Back at the inn, the newcomer was the center of attention, much to his discomfort. The Goblins were held to the back, but it didn’t make any of the other prying faces less prominent. Some mead had helped to calm his nerves and the excitement had toned down enough so that not everyone spoke to Hans at the same time. Elaine, after she had her fight with Gillion and the Elf had stormed out of the inn, took the lead and Hans seemed a little more at ease when she asked the first question.
“What are you?”
“Well, euhm. Now that I see all of you, I guess that question makes more sense. Human, I guess?”
The crowd echoed the word, mumbling over and over.
“Human? What’s a human?” asked a Faun to his companion who just shrugged.
“Never heard of a human before.” spoke a Naiad “and I’ve been pretty much everywhere.”
“Humans look weird.” said a Goblin.
“I think it’s fair to tell you what we call ourselves then,” continued Elaine after she had hushed the people of the inn. And she told Hans about Dryads, Naiads, Elves, Dwarves, Fauns, Goblins and the one Leprechaun and Wisp present. Hans took it up pretty well, but mostly because he had no more willpower left in him to be completely baffled. Questions washed over him continuously, each answer being received with strange looks and more questions. Where is Copenhagen, where is Denmark, were there more humans around, what did he eat, did he ever seen a unicorn, …
It was when James who stopped the flood when he asked
“How did you get here?”
Hans stammered, but was stuck in confusion.
“You had no supplies, not even a single drop of water on you. How could you travel this far without supplies, as you said you weren’t robbed. You say you’re from a place none of us ever heard of, so you have to be from far away, but that’s impossible without any kind of rations.”
“I…” Hans started, the strain of thought on his face. “I was just walking in a forest near Copenhagen, and I got lost. Then I saw a light in the distance, and I arrived here.”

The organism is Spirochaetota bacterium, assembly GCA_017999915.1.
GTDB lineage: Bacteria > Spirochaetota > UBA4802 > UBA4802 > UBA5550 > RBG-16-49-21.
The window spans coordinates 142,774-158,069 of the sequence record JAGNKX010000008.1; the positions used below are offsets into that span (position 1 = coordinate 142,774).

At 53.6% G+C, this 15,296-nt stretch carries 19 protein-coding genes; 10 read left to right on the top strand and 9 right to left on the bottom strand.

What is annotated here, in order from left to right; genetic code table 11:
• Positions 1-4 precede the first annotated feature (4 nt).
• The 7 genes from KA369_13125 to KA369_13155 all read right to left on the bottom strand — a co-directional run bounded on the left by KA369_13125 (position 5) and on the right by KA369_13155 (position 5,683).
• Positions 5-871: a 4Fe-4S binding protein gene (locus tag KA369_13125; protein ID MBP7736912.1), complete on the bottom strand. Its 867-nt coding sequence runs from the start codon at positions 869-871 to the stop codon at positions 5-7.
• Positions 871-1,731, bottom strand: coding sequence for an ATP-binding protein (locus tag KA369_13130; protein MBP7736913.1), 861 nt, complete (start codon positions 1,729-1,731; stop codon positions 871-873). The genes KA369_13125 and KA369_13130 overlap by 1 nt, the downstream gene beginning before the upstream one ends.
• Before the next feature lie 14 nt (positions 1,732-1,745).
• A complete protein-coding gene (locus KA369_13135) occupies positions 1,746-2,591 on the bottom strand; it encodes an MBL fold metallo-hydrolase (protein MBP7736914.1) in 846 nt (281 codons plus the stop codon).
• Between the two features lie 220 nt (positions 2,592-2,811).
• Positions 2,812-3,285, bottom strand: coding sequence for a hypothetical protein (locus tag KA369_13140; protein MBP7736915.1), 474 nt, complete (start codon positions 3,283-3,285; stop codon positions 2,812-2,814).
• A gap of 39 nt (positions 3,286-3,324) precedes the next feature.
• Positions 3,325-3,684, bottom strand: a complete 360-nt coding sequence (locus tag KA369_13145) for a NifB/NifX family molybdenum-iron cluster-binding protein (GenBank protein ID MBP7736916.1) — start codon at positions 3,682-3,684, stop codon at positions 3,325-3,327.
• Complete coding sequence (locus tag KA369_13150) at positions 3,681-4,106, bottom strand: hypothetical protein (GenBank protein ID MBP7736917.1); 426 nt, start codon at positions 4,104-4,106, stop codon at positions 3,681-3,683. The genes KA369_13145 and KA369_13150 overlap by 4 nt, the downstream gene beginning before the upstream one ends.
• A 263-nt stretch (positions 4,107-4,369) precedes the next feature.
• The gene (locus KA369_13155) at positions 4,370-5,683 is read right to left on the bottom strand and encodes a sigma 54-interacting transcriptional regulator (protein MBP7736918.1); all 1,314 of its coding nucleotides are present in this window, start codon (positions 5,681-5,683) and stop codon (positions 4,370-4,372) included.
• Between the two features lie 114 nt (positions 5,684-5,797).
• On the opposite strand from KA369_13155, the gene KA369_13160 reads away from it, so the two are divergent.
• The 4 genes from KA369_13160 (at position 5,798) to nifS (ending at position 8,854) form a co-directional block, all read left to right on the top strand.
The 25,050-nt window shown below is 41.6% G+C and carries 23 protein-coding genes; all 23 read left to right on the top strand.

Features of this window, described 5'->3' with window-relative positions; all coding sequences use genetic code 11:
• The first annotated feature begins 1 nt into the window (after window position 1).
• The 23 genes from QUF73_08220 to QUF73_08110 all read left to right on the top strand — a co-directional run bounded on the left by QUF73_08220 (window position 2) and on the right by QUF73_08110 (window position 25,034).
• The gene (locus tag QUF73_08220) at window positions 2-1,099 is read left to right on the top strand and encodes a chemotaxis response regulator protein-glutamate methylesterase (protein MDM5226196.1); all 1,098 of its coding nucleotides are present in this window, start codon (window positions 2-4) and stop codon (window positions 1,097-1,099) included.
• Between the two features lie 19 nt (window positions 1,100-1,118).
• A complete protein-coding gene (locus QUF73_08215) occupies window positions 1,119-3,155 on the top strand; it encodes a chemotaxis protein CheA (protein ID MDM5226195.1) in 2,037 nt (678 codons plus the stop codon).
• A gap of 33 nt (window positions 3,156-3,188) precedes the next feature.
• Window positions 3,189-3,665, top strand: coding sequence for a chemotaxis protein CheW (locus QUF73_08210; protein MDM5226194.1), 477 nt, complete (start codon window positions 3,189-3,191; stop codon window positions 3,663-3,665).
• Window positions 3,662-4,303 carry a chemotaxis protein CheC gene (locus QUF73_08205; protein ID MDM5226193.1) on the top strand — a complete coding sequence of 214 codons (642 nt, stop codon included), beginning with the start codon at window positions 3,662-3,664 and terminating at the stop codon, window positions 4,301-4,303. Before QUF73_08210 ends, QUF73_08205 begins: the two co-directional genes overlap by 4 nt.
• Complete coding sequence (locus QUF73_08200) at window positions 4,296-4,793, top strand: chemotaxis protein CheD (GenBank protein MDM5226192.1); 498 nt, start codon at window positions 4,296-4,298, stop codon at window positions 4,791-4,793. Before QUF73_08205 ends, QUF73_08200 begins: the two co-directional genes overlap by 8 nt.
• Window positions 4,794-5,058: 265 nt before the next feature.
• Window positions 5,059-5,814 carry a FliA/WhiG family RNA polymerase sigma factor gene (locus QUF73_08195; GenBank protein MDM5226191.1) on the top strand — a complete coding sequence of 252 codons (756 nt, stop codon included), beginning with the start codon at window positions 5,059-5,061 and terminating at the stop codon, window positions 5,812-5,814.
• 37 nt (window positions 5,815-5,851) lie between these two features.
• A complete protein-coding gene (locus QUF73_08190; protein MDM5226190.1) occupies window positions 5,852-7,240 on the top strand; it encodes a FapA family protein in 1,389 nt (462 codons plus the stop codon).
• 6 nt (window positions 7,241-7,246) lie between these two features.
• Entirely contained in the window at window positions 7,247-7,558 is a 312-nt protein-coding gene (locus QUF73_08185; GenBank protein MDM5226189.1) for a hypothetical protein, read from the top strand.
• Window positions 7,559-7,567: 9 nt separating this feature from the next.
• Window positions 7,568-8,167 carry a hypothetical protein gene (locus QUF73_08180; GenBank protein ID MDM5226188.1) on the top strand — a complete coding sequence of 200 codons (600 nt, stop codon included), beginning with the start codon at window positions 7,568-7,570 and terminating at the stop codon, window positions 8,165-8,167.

“But there is nothing like a Copenhagen nearby.” rebutted James.
“We don’t know that. The Forest is a strange place, maybe it is a real place.” Skjor said.
“Wouldn’t we see more humans then? From what he said, it’s a city full of them.”
It was then that the Wisp spoke.
“I think I know. He got lost.”
“We all do from time to time, especially in the Forest.” said James, skeptically.
“I’m not talking about that kind of lost.” said the Wisp. “I mean truly getting lost. Not just not knowing where you are, but also where you came from, and especially where you’re going. That’s when the two worlds are closest, and you wind up in the other.”
“Two worlds? What are you talking about?” asked Elaine, even her attention no longer on Hans who felt grateful for the diversion, his attention focused on the Wisp as well.
“I’ve been there, the other side. We Wisps have a penchant for getting lost, it’s why there aren’t many of us, we kind of blink back and forth. There’s another world out there, a world with only Humans. No Elves, Dwarves or even Fauns. I think Humans actually have stories about us Wisps because we wind up over there quite often. Sometimes, we get back if we get lost again. I guess somehow the same happened to Hans here.”
The Inn got very quiet. Everyone looked from the Wisp to the Human and back. No one understood.
“So, you’re saying that…” James shook his head in disbelief. “There’s a completely other world out there?”
“No, not exactly” said the Wisp. “We are the other world.”
“But, wouldn’t we have seen more Humans then?”
“I’m not exactly sure how it works either, maybe the conditions haven’t been exactly like they should’ve been for them. Maybe us Wisps have another way of getting around. Maybe it’s only a recent event that can happen, when the first dragon died, not every piece of magic the Forest possesses just snapped into existence. Maybe it needed more time for that link to be established. Maybe we’ll see more of their kind pour in.”
“Can we go there?” asked Elaine “Can we go to the Human world?”
The Wisp answered, “No, I don’t think so. In order to be truly lost, you have can’t wind up somewhere where you wanted to be, the world of the Humans in this case. So if you actually want to reach the other side, you can’t get there by getting lost on purpose. You’ll just wind up somewhere else, somewhere you didn’t want to go to. Right back at where you started, usually.”
“Which means…” whispered Hans “That I can’t go back either, right?”
The whole inn looked at him again.
“I mean, I want to go back, so I…” he swallowed “I can’t. Because of what you said.”
“Sorry, bud, I didn’t make the rules” said the Wisp apologetic.
Elaine took Hans’ hand. He looked at her and she put on a sad smile.
Skjor slammed another drink in front of Hans.
“I guess you can use another one right now, huh.”